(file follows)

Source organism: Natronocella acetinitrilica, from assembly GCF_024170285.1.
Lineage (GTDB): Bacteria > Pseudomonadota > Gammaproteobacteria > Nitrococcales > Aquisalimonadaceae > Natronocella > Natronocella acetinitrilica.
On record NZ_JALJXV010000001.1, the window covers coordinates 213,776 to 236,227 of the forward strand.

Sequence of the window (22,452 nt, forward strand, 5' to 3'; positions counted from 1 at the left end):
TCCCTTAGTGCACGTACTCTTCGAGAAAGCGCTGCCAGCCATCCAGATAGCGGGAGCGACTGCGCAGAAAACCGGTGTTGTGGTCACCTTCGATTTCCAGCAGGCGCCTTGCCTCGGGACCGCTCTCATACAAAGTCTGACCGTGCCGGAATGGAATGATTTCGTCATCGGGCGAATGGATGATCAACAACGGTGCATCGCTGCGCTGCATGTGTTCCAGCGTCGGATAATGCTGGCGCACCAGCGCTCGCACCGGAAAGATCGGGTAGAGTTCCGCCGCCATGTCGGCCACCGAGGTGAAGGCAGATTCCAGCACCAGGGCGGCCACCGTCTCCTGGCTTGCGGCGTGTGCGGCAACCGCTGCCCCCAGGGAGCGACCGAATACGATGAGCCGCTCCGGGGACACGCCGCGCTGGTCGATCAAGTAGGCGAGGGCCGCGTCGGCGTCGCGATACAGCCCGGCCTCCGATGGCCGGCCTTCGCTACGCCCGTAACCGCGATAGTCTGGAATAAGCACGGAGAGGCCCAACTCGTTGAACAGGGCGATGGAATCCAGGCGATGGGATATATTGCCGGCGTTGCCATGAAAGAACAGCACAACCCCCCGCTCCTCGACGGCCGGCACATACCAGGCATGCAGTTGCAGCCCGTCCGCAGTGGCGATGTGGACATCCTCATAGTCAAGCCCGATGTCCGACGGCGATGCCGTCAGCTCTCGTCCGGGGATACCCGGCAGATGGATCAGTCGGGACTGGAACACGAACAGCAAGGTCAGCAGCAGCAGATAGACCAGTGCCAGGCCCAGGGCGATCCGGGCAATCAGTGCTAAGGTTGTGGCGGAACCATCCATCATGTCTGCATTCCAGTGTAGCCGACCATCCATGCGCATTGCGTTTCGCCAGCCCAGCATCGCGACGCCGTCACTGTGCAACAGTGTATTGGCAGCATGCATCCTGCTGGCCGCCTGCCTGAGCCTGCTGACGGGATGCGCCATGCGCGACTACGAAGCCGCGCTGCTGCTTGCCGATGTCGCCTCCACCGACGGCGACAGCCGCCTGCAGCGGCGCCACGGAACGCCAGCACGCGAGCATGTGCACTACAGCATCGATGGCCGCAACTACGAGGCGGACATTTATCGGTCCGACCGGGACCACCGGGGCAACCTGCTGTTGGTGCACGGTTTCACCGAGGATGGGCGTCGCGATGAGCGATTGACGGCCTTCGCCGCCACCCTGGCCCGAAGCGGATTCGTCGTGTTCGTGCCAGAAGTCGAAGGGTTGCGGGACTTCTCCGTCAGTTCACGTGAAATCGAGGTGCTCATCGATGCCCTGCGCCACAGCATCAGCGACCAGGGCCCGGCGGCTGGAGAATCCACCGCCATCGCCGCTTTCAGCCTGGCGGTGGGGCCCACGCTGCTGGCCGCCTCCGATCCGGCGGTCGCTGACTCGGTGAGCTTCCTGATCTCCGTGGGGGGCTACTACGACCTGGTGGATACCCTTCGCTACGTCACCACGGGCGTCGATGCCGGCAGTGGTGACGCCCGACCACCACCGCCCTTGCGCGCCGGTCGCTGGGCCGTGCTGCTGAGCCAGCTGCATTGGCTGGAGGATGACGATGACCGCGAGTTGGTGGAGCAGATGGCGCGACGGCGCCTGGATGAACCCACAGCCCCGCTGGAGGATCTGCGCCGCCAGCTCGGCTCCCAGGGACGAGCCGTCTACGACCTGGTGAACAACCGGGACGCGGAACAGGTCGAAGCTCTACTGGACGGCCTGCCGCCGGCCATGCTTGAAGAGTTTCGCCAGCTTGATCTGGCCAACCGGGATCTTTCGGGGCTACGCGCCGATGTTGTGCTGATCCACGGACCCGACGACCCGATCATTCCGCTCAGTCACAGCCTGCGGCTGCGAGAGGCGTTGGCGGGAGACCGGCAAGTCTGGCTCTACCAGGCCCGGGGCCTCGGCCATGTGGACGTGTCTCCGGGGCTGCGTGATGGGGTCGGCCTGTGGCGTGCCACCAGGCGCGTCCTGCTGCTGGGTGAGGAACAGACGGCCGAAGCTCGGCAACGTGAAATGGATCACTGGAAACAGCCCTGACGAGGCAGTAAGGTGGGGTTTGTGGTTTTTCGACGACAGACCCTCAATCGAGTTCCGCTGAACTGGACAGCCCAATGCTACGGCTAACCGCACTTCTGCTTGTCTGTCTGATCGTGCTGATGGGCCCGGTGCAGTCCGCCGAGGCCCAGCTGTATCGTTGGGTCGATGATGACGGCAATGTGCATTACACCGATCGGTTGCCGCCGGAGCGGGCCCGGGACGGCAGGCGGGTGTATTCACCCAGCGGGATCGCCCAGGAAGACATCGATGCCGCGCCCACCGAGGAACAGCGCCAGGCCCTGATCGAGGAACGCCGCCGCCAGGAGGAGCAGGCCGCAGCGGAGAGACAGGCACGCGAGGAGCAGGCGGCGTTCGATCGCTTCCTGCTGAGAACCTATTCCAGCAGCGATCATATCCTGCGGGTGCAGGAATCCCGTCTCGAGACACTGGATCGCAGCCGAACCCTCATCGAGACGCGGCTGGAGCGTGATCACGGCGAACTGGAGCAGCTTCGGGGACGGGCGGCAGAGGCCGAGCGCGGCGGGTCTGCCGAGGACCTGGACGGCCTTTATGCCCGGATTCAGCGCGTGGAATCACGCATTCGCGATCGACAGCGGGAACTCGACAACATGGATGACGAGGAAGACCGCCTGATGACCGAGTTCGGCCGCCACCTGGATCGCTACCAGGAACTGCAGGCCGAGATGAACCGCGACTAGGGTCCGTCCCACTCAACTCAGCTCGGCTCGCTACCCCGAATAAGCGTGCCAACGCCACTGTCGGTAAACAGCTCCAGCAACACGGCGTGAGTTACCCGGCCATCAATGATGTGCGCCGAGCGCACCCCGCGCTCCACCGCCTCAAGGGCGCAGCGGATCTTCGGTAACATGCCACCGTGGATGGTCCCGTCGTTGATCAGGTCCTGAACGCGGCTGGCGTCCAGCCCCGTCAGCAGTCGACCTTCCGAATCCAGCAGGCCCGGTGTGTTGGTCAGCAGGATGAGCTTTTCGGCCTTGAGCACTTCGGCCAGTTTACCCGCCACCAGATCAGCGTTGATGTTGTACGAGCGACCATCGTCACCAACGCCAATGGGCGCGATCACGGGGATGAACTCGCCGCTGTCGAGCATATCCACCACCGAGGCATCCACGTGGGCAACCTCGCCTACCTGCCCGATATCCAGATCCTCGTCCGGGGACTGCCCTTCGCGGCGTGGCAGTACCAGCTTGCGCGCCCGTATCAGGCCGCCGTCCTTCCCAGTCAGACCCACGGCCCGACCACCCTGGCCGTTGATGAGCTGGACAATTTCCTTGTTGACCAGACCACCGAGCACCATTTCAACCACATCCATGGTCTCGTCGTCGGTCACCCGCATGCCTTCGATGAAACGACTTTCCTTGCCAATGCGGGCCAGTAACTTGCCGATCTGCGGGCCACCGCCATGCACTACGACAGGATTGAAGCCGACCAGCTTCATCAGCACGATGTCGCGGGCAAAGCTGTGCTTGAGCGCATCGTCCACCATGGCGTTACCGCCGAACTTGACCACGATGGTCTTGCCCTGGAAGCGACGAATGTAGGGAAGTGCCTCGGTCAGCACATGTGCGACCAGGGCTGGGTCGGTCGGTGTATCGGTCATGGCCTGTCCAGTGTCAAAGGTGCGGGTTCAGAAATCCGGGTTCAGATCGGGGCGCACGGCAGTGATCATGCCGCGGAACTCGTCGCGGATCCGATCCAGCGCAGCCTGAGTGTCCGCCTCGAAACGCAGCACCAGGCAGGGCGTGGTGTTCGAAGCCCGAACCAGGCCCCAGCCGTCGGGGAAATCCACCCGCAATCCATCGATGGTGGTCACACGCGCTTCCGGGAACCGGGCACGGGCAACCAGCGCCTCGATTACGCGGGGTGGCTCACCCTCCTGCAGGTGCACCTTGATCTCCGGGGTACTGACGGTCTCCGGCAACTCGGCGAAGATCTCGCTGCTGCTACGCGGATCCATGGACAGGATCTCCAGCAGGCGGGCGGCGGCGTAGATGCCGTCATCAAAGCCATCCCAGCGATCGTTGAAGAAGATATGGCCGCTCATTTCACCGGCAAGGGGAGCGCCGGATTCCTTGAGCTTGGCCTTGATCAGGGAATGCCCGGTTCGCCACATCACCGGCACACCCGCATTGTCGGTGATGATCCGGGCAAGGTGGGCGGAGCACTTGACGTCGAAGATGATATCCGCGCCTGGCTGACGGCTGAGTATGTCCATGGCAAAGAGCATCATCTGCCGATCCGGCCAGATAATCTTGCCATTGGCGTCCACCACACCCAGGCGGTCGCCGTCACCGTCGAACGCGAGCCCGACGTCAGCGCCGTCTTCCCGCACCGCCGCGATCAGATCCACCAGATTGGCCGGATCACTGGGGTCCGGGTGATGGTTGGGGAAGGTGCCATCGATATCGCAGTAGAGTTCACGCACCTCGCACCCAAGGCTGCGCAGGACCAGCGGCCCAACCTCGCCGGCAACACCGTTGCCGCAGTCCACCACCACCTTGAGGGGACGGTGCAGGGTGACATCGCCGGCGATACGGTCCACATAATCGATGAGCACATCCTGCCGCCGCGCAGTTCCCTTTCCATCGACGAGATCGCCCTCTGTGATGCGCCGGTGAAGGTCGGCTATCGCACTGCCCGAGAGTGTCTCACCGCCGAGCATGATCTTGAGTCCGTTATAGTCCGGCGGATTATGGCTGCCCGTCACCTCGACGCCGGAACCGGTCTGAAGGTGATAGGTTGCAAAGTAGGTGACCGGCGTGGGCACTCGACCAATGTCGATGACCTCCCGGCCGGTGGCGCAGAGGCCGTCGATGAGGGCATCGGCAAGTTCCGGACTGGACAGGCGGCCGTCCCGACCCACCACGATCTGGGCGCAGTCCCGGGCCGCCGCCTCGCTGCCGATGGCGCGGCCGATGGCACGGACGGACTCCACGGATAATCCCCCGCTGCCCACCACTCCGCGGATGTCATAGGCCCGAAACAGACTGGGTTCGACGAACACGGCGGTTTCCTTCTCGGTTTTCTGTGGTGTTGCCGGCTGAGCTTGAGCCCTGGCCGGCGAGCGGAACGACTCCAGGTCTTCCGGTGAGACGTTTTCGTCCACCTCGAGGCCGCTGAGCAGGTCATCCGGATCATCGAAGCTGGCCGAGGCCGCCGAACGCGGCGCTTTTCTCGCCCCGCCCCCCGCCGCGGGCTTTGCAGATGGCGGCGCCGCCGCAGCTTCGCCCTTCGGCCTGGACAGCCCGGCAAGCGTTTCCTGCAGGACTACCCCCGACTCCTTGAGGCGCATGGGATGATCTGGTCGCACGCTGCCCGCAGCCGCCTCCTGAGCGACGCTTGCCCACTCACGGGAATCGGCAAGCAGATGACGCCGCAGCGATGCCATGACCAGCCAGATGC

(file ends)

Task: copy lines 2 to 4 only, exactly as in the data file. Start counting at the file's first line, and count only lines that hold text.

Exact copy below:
Lineage (GTDB): Bacteria > Pseudomonadota > Gammaproteobacteria > Nitrococcales > Aquisalimonadaceae > Natronocella > Natronocella acetinitrilica.
On record NZ_JALJXV010000001.1, the window covers coordinates 213,776 to 236,227 of the forward strand.

Sequence of the window (22,452 nt, forward strand, 5' to 3'; positions counted from 1 at the left end):